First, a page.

5.7 Finalizing Separation Agreements


If you’re able to come to an agreement that’s wonderful, but be careful there are a few more things to do to finalize the agreement.  It’s important to take the time to carefully consider your agreement so you can avoid future disputes. 


Steps to finalize your agreement

1. Evaluate your agreement

    A few questions to ask yourself:

  • Is this Agreement fair?
  • Is it in my best interests? Is it in my children's best interests?
  • Can I afford this Agreement -- now and in the foreseeable future?
  • Is there a clearly-stated method to collect or enforce commitments
  • What did I want that I didn't get? Can I live without it? Is it worth additional time and money to re-negotiate?
  • What am I willing to give up in order to get the missing items?
  • Am I rejecting this Agreement because important provisions are missing or very unfavorable to me, or because I'm mad at my spouse and want to make him or her suffer?
  • Will I be better or worse off if I go to court? Get advice on how a judge is likely to rule.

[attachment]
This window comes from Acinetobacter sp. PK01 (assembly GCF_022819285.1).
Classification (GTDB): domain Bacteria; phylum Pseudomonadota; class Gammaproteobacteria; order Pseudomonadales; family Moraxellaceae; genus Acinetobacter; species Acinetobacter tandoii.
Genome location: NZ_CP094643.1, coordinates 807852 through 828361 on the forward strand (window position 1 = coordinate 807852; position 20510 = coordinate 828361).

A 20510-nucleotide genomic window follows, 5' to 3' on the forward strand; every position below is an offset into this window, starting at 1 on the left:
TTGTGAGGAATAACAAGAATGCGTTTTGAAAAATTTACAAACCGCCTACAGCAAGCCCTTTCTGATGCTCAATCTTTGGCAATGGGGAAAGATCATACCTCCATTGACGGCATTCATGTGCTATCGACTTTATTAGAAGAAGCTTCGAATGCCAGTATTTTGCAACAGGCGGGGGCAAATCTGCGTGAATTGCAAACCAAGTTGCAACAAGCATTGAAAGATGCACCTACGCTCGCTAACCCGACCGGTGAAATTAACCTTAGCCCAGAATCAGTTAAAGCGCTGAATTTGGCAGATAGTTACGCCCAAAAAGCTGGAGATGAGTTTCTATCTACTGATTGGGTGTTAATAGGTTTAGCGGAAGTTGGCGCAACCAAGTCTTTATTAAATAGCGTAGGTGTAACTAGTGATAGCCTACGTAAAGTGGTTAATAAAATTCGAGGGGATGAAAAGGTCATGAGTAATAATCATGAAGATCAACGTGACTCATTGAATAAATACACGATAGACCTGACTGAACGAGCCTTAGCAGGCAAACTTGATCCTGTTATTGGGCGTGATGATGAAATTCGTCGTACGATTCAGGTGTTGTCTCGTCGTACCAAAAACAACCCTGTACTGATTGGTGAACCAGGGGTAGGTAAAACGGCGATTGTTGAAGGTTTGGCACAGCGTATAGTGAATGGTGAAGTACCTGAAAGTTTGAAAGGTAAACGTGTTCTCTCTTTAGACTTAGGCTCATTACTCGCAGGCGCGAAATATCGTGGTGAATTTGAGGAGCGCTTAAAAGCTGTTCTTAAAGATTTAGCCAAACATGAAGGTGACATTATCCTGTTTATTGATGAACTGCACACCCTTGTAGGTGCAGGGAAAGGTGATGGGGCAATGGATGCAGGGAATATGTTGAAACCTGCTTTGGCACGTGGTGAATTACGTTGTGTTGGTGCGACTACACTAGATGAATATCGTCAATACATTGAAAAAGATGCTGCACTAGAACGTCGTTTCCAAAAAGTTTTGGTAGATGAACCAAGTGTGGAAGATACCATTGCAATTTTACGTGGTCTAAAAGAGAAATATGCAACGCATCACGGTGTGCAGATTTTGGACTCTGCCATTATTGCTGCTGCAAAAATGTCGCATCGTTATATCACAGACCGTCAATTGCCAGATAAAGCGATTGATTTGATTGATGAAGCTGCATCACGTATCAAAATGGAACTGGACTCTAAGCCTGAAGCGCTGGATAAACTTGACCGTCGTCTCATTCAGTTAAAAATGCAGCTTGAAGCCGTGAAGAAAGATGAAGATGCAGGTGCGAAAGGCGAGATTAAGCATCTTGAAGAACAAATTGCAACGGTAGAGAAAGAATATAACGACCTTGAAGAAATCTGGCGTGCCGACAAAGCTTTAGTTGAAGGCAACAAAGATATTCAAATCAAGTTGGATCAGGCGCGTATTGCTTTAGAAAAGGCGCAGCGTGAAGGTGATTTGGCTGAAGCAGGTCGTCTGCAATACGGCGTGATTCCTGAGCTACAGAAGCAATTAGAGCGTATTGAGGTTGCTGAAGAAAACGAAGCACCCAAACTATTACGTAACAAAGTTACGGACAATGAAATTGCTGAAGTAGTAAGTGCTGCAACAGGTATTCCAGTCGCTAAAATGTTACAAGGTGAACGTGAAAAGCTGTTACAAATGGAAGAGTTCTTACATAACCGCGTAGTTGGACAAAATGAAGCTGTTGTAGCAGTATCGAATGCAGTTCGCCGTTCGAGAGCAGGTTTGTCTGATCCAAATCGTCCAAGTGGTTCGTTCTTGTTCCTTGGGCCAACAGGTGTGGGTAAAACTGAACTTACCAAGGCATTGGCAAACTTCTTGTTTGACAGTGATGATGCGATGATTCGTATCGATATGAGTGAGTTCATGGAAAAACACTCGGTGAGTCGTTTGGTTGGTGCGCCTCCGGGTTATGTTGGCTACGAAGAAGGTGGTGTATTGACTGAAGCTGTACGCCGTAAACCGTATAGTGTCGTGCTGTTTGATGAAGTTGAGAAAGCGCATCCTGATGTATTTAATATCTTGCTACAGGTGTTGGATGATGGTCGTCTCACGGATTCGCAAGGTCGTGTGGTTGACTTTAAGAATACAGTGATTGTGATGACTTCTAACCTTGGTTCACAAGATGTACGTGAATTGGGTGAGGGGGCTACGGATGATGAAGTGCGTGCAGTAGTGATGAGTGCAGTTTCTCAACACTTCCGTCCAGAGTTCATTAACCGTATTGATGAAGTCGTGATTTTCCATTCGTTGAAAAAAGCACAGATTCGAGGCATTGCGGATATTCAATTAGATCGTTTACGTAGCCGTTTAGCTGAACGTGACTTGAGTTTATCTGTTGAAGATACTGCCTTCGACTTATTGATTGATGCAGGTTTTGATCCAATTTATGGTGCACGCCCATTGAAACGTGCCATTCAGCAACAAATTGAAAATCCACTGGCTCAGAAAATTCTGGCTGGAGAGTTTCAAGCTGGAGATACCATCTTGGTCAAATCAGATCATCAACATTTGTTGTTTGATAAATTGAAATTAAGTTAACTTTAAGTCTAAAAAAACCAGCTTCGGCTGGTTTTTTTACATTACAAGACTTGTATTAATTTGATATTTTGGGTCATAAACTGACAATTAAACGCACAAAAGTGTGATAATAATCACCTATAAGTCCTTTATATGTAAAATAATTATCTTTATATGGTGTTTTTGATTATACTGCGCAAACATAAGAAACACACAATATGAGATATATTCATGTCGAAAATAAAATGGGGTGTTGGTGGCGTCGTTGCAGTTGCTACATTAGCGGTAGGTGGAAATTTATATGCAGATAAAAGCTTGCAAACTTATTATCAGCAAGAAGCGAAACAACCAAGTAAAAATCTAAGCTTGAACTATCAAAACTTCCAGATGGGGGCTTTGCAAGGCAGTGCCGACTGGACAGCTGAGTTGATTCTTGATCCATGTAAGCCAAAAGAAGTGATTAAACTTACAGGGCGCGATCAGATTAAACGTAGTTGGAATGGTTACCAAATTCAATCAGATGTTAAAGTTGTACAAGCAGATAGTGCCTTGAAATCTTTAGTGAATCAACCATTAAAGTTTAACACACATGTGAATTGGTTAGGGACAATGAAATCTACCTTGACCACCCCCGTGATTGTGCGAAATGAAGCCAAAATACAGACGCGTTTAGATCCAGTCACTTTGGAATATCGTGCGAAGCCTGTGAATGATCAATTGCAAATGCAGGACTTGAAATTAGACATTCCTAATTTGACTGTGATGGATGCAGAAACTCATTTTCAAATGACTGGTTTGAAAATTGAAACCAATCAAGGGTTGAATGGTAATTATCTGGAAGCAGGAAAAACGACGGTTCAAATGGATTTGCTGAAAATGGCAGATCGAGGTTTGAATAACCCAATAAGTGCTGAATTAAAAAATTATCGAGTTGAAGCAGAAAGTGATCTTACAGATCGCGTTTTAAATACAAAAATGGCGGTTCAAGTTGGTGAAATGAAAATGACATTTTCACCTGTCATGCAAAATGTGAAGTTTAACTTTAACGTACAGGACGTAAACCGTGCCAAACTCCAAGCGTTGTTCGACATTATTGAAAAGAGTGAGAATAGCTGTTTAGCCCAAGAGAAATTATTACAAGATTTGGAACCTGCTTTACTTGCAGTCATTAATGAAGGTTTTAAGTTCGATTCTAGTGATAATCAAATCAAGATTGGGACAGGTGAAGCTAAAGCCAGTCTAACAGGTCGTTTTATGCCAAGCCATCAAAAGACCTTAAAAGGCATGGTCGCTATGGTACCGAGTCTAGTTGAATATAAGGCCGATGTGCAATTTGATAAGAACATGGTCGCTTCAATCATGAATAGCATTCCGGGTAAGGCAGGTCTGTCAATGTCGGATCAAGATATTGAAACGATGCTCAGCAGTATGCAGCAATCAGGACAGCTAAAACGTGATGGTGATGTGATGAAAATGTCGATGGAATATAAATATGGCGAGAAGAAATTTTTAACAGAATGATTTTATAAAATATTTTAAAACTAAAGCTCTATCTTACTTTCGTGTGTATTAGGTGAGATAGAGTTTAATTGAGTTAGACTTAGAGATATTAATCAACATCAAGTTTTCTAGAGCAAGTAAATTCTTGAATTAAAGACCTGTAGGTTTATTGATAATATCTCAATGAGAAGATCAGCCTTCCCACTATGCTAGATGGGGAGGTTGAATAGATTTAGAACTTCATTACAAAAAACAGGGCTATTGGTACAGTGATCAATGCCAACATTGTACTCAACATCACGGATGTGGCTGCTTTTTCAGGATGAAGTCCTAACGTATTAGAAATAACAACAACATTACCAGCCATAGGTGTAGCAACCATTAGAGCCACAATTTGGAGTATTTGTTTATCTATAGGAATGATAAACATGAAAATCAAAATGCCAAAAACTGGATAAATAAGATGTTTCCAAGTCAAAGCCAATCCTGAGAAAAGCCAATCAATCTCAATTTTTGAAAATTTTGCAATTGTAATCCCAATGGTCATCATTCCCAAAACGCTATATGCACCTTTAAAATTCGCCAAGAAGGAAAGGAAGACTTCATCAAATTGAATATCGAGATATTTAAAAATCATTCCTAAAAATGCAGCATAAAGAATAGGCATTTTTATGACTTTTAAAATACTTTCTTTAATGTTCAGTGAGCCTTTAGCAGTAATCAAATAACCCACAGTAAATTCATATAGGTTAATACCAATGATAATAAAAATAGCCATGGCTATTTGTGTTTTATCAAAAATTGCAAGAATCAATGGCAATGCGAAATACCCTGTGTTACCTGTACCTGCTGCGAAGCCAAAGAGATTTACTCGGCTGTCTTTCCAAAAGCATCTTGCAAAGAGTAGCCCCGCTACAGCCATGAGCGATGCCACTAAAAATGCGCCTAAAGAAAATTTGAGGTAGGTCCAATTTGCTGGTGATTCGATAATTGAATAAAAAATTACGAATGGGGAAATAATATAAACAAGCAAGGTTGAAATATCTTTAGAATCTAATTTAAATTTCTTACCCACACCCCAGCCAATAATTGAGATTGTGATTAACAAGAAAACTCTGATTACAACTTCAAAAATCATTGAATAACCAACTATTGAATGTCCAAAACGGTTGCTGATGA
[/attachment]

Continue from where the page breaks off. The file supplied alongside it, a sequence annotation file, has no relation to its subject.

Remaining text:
• Is the financial and emotional toll of not settling too high for me and my children to pay?

2. Get Legal Advice

  • It is a good idea to see a lawyer before you sign the agreement, to make sure that you have protected your rights. A lawyer can go through the agreement and explain any defects or risks. You should see a different lawyer from the one your former spouse sees.

3. Sign and witness

  • After you have each seen a lawyer you will want to sign the agreement. The agreement is binding once it's signed. If the agreement is about property or spousal support, the signature should be witnessed by at least one other person who is an adult. The same person can witness both signatures.

4. File it

  • Once you have an agreement in place, it’s best to formalize it so that it can be enforced by the courts. If you are a common law spouse (unmarried) you will need to file with the court registry to formalize your agreement. Once it is registered, the court will treat your agreement as if it were a court order. If you are a married spouse you can file your separation agreement with your application for a divorce. This way it will become part of your divorce order. If you are not getting a divorce or have not applied for one yet, you should file your separation agreement with the court registry.  
  • The court can only enforce your agreement if it has been filed. You can file your separation agreement with the court anytime, however; it’s best to do it right away.
  • To file your agreement, take a copy of your signed agreement to the Provincial Court or Supreme Court registry and ask to have it filed.